What is blockchain? How does it work? – Part 1

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 Blockchain: what exactly is it?

A distributed database or ledger that is shared among the nodes of a computer network is referred to as a blockchain. They are best known for the vital role they play in cryptocurrency systems, which is to maintain a record of transactions in a way that is both secure and decentralized.

A distributed or shared database is what blockchain is. This database is shared between nodes in a computer network. Blockchains are probably best known for their essential function in cryptocurrency systems, which is to keep a record of transactions in a way that is both secure and decentralized.

What? Did not comprehend anything at all! I am aware that the thought of reading this will not occur to you. If you continue, you will have a better understanding of the situation. After then, you should return, read these lines, and exclaim, "Hey, this was written!" This is a really simple process.

The term "immutable" is often used to refer to the data held by an organization when referring to blockchain.

That the data cannot be changed or altered is what "immutable" refers to. This information cannot be changed in any way.

Because there is no way to change a block, the only source of confidence that we need to bring is data entered by a user or a program. As a direct consequence of this, third parties are not required to perform any actions within the blockchain system, nor do they have the capability to do so.

When we talk about a third party, we are referring to an auditor or any other individual who manages a company.

What exactly does that entail? This blockchain system cannot be manipulated by any human or any other third party. Because there is no way that could happen.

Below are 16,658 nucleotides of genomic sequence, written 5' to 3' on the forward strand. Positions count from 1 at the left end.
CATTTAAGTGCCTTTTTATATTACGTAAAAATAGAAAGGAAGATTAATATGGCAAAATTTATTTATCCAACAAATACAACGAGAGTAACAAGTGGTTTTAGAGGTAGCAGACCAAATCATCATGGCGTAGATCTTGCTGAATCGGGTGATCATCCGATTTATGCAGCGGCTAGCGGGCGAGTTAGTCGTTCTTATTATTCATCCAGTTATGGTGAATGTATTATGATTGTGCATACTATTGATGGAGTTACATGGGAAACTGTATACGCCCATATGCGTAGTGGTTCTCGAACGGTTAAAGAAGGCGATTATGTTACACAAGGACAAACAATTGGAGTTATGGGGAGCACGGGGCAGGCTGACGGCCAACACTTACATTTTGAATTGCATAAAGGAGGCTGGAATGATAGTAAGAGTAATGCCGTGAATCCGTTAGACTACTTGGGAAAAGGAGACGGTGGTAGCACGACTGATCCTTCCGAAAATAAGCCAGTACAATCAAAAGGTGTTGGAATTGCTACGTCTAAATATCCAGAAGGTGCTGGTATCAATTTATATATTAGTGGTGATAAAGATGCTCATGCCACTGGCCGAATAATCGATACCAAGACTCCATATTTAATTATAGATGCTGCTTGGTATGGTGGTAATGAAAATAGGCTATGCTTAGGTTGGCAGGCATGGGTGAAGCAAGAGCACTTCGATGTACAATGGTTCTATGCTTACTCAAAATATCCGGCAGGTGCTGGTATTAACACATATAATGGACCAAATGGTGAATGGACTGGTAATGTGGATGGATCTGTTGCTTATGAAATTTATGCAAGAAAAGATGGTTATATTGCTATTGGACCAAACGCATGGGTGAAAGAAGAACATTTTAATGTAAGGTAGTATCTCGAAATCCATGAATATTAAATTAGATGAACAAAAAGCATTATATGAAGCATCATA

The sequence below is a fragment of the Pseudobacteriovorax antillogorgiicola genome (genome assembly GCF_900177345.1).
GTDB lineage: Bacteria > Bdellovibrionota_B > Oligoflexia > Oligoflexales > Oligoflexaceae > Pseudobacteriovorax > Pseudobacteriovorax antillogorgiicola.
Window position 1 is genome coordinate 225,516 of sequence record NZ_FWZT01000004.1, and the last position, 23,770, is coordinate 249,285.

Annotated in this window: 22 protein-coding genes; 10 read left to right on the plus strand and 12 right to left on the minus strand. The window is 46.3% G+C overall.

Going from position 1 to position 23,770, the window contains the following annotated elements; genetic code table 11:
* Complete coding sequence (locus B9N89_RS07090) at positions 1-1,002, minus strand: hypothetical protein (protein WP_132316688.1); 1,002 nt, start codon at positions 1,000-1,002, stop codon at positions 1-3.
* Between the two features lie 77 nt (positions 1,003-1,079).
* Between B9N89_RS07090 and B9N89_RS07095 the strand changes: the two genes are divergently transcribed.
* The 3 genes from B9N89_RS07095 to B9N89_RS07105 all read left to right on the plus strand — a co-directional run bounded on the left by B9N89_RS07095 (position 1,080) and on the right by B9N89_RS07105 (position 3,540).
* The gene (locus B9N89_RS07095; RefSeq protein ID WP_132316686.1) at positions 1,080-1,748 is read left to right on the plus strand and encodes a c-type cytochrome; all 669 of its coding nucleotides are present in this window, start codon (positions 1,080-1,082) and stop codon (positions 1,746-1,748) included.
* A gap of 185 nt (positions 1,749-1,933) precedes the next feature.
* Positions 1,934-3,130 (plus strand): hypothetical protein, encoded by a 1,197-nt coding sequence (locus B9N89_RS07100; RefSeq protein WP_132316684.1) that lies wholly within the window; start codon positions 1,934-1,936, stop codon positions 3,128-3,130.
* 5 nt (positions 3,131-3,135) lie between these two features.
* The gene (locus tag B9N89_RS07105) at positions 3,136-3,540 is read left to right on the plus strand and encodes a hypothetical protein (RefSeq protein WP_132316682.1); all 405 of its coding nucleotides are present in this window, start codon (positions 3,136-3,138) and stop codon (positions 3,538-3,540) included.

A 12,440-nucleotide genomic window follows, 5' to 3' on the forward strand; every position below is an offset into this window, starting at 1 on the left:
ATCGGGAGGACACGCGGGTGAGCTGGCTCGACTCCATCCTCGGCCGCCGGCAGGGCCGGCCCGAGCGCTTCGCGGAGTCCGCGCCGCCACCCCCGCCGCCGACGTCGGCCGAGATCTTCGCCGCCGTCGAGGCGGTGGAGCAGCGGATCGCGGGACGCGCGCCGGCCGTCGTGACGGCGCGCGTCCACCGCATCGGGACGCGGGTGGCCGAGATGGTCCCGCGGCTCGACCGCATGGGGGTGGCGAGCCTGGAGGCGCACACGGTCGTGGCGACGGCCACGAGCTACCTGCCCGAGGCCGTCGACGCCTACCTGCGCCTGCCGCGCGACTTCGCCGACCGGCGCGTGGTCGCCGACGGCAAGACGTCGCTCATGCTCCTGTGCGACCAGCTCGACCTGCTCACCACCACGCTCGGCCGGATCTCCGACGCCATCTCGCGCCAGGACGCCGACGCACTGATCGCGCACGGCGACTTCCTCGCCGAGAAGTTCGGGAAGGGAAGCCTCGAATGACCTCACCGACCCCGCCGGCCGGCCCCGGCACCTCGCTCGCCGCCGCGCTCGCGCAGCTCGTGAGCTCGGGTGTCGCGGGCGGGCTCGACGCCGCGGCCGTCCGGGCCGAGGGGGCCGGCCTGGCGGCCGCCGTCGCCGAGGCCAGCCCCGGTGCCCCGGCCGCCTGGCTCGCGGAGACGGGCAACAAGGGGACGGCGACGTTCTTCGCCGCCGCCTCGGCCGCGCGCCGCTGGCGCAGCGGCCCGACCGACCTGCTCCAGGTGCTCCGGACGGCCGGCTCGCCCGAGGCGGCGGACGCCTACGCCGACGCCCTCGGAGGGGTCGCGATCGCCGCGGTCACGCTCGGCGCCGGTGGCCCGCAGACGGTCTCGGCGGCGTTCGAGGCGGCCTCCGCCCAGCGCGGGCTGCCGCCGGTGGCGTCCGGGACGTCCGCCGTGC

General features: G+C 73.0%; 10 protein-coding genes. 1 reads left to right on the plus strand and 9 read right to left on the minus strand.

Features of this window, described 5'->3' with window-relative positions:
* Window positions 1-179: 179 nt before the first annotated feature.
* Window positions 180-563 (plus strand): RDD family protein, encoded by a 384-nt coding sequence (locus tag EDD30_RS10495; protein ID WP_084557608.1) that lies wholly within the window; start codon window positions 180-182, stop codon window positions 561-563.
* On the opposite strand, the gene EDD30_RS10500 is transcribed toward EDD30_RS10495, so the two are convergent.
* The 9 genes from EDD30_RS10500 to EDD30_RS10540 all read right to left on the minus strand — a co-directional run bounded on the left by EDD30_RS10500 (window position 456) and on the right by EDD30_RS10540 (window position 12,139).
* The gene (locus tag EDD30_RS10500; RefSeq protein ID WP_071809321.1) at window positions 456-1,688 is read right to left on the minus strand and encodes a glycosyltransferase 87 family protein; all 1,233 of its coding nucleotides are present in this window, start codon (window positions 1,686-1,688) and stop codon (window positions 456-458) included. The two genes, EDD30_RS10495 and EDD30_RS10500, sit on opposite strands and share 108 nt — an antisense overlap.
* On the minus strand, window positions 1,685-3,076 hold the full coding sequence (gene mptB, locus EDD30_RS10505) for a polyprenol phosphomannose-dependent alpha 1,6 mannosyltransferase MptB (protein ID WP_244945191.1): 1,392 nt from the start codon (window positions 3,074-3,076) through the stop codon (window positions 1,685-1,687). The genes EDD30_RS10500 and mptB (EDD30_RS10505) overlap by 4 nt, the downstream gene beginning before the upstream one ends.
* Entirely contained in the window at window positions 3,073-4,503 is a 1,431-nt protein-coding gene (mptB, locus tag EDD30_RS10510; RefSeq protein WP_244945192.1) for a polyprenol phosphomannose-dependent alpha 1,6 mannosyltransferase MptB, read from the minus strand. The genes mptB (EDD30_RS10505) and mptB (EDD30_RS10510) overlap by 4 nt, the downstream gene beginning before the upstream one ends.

The use of blockchain technology has been steadily increasing ever since the first cryptocurrency, Bitcoin, was released in 2009. This expansion can be attributed to the proliferation of numerous cryptocurrencies. Including but not limited to: applications for decentralized finance (DeFi), non-fungible tokens (NFTs), and smart contracts.

An Overview is as Follows:

     A blockchain is a type of shared database that keeps information in a manner that is distinct from that of a traditional database. Blockchains store data in blocks that are connected to one another through the use of cryptography.
     The blockchain has the capability of storing virtually any kind of data. However, the most prevalent and widespread usage of blockchain is for the purpose of storing transactions on the ledger.
     When it comes to cryptocurrencies, the blockchain is designed to be decentralized so that no one person or organization can take control of it; rather, the whole user community works together to exercise control.
     The data that is entered into a decentralized blockchain cannot be altered, hence this makes the process irreversible. Transactions using Bitcoin are permanently recorded, and anyone with internet access can view these records.

How does the blockchain actually function?

There is a good chance that you are familiar with spreadsheets and databases. A database is analogous to blockchain in the sense that it is a location where information can be entered and kept. The primary distinction between a traditional database or spreadsheet and a blockchain, on the other hand, lies in the manner in which the data is organized and the means by which it can be accessed.

The operations that you would normally perform in a database, such as enter and access data, as well as store and protect it somewhere, are handled by a blockchain's component programs, which are referred to as scripts. However, a blockchain is decentralized, which means that numerous versions are kept on a variety of different computer systems. In addition, in order for a block to be considered valid, all of its stored copies need to be identical.

The information on transactions is compiled and saved in a block, much like the way a cell in a spreadsheet keeps data. Following the completion of the form, the information is fed through an encryption process, which results in the generation of a hash value represented as a hexadecimal number.

The hash value is then added to the header of the following block, where it is encrypted along with the other information contained in the block. It will produce a sequence of blocks that will be connected to one another in a chain.

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